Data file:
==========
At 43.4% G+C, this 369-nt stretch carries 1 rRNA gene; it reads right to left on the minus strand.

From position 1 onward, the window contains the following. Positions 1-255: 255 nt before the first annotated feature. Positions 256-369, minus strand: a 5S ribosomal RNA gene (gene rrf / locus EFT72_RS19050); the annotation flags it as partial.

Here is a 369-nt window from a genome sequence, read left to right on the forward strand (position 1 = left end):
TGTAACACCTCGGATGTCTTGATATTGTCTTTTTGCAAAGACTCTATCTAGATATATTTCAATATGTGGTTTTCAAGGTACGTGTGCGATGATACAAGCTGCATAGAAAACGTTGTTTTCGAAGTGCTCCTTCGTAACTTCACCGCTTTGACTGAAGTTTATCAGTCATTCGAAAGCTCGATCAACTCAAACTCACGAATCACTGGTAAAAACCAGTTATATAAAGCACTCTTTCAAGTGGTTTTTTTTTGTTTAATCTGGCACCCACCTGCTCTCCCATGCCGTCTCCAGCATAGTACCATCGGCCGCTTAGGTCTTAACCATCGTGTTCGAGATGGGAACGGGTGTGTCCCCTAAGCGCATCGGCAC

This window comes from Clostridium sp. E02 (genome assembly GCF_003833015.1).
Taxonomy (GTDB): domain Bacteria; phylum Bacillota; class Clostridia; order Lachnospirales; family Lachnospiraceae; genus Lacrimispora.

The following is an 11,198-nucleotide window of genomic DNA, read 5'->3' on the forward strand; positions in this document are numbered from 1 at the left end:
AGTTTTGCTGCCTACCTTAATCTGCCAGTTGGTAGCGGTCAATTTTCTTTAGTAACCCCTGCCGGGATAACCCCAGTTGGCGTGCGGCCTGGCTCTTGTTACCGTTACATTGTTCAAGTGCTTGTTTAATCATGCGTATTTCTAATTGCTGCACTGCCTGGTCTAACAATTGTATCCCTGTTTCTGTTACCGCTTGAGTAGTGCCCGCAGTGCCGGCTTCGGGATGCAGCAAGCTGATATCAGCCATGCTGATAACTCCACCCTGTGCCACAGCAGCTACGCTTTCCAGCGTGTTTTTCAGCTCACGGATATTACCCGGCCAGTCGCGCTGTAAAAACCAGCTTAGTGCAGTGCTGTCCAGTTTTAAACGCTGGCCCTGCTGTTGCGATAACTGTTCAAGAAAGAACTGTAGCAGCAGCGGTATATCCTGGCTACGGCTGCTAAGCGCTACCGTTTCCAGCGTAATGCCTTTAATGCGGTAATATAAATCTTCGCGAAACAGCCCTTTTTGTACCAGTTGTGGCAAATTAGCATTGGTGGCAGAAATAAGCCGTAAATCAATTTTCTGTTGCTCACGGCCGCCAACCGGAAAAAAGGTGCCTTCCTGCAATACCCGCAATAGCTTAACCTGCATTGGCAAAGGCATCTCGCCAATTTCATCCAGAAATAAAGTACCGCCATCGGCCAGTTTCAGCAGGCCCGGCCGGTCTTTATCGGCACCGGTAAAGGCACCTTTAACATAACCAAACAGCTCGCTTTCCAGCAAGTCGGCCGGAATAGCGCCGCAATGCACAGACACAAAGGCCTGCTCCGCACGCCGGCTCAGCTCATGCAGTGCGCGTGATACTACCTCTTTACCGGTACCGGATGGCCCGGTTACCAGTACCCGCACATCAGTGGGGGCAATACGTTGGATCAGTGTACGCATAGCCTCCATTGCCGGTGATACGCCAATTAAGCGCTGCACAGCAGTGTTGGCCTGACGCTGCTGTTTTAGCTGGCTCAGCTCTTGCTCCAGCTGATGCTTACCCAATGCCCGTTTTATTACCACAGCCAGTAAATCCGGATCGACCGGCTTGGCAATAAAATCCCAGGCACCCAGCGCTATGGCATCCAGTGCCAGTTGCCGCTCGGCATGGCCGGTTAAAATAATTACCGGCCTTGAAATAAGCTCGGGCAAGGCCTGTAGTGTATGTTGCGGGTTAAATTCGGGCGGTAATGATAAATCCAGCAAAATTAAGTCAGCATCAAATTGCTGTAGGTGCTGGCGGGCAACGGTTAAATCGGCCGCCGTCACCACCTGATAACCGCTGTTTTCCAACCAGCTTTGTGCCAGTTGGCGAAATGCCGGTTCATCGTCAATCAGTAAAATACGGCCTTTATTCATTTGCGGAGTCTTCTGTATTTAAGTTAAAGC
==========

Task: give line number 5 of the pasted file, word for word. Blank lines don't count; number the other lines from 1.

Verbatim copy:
This window comes from Clostridium sp. E02 (genome assembly GCF_003833015.1).